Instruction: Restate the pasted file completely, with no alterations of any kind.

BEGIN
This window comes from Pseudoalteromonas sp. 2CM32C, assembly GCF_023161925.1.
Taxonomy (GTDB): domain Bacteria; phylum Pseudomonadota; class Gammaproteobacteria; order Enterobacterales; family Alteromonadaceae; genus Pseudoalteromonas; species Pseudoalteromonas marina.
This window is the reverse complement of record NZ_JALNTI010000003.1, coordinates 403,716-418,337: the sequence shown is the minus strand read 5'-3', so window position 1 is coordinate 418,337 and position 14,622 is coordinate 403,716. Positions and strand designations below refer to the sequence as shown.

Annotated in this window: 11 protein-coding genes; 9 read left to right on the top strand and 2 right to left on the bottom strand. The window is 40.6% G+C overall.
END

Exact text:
This window comes from Pseudoalteromonas sp. 2CM32C, assembly GCF_023161925.1.
Taxonomy (GTDB): domain Bacteria; phylum Pseudomonadota; class Gammaproteobacteria; order Enterobacterales; family Alteromonadaceae; genus Pseudoalteromonas; species Pseudoalteromonas marina.
This window is the reverse complement of record NZ_JALNTI010000003.1, coordinates 403,716-418,337: the sequence shown is the minus strand read 5'-3', so window position 1 is coordinate 418,337 and position 14,622 is coordinate 403,716. Positions and strand designations below refer to the sequence as shown.

Annotated in this window: 11 protein-coding genes; 9 read left to right on the top strand and 2 right to left on the bottom strand. The window is 40.6% G+C overall.